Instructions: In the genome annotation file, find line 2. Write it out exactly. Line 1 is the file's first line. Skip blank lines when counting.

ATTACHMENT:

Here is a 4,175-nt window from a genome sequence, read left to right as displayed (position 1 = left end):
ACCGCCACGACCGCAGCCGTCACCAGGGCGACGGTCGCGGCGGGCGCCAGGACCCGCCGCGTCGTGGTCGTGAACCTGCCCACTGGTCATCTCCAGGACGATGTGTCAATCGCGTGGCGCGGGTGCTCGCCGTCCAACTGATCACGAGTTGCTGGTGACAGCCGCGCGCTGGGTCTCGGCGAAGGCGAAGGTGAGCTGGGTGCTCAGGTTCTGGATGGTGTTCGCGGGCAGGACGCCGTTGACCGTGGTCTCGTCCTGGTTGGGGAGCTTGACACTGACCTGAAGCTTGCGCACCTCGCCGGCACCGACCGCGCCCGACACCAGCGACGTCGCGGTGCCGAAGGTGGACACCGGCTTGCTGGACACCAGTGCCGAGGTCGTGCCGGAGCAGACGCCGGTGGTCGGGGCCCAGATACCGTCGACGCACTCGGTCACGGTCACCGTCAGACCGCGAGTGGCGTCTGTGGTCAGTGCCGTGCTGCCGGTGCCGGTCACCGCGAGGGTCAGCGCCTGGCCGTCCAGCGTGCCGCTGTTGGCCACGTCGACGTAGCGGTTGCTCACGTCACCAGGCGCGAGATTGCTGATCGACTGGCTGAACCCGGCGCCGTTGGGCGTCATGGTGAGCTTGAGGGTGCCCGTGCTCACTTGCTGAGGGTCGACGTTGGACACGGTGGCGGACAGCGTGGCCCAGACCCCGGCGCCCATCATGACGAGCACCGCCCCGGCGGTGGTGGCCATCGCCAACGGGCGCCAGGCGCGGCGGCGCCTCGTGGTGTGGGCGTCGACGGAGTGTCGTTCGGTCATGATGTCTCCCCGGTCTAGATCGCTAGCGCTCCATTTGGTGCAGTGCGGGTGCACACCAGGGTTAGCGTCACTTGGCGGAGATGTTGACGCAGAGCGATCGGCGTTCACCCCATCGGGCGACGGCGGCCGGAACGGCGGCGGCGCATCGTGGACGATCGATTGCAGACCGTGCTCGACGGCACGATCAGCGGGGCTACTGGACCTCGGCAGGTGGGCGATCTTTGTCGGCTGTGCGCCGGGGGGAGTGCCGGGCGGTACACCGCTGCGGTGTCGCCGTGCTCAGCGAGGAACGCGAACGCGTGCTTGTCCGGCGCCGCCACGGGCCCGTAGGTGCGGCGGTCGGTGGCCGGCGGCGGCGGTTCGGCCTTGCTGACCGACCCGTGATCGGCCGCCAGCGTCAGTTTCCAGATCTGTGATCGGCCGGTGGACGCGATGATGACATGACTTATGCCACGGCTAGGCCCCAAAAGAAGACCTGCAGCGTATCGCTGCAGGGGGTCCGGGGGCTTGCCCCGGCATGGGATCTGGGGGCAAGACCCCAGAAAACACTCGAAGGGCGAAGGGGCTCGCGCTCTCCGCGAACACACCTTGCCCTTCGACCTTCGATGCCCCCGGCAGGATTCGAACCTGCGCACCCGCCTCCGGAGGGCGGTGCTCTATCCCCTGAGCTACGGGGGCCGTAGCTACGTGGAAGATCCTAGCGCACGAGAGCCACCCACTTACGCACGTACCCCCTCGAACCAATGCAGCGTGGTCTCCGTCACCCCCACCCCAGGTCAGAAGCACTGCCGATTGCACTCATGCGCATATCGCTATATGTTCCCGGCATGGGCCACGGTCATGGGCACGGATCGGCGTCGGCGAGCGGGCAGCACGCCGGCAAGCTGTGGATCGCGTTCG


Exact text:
ACCGCCACGACCGCAGCCGTCACCAGGGCGACGGTCGCGGCGGGCGCCAGGACCCGCCGCGTCGTGGTCGTGAACCTGCCCACTGGTCATCTCCAGGACGATGTGTCAATCGCGTGGCGCGGGTGCTCGCCGTCCAACTGATCACGAGTTGCTGGTGACAGCCGCGCGCTGGGTCTCGGCGAAGGCGAAGGTGAGCTGGGTGCTCAGGTTCTGGATGGTGTTCGCGGGCAGGACGCCGTTGACCGTGGTCTCGTCCTGGTTGGGGAGCTTGACACTGACCTGAAGCTTGCGCACCTCGCCGGCACCGACCGCGCCCGACACCAGCGACGTCGCGGTGCCGAAGGTGGACACCGGCTTGCTGGACACCAGTGCCGAGGTCGTGCCGGAGCAGACGCCGGTGGTCGGGGCCCAGATACCGTCGACGCACTCGGTCACGGTCACCGTCAGACCGCGAGTGGCGTCTGTGGTCAGTGCCGTGCTGCCGGTGCCGGTCACCGCGAGGGTCAGCGCCTGGCCGTCCAGCGTGCCGCTGTTGGCCACGTCGACGTAGCGGTTGCTCACGTCACCAGGCGCGAGATTGCTGATCGACTGGCTGAACCCGGCGCCGTTGGGCGTCATGGTGAGCTTGAGGGTGCCCGTGCTCACTTGCTGAGGGTCGACGTTGGACACGGTGGCGGACAGCGTGGCCCAGACCCCGGCGCCCATCATGACGAGCACCGCCCCGGCGGTGGTGGCCATCGCCAACGGGCGCCAGGCGCGGCGGCGCCTCGTGGTGTGGGCGTCGACGGAGTGTCGTTCGGTCATGATGTCTCCCCGGTCTAGATCGCTAGCGCTCCATTTGGTGCAGTGCGGGTGCACACCAGGGTTAGCGTCACTTGGCGGAGATGTTGACGCAGAGCGATCGGCGTTCACCCCATCGGGCGACGGCGGCCGGAACGGCGGCGGCGCATCGTGGACGATCGATTGCAGACCGTGCTCGACGGCACGATCAGCGGGGCTACTGGACCTCGGCAGGTGGGCGATCTTTGTCGGCTGTGCGCCGGGGGGAGTGCCGGGCGGTACACCGCTGCGGTGTCGCCGTGCTCAGCGAGGAACGCGAACGCGTGCTTGTCCGGCGCCGCCACGGGCCCGTAGGTGCGGCGGTCGGTGGCCGGCGGCGGCGGTTCGGCCTTGCTGACCGACCCGTGATCGGCCGCCAGCGTCAGTTTCCAGATCTGTGATCGGCCGGTGGACGCGATGATGACATGACTTATGCCACGGCTAGGCCCCAAAAGAAGACCTGCAGCGTATCGCTGCAGGGGGTCCGGGGGCTTGCCCCGGCATGGGATCTGGGGGCAAGACCCCAGAAAACACTCGAAGGGCGAAGGGGCTCGCGCTCTCCGCGAACACACCTTGCCCTTCGACCTTCGATGCCCCCGGCAGGATTCGAACCTGCGCACCCGCCTCCGGAGGGCGGTGCTCTATCCCCTGAGCTACGGGGGCCGTAGCTACGTGGAAGATCCTAGCGCACGAGAGCCACCCACTTACGCACGTACCCCCTCGAACCAATGCAGCGTGGTCTCCGTCACCCCCACCCCAGGTCAGAAGCACTGCCGATTGCACTCATGCGCATATCGCTATATGTTCCCGGCATGGGCCACGGTCATGGGCACGGATCGGCGTCGGCGAGCGGGCAGCACGCCGGCAAGCTGTGGATCGCGTTCG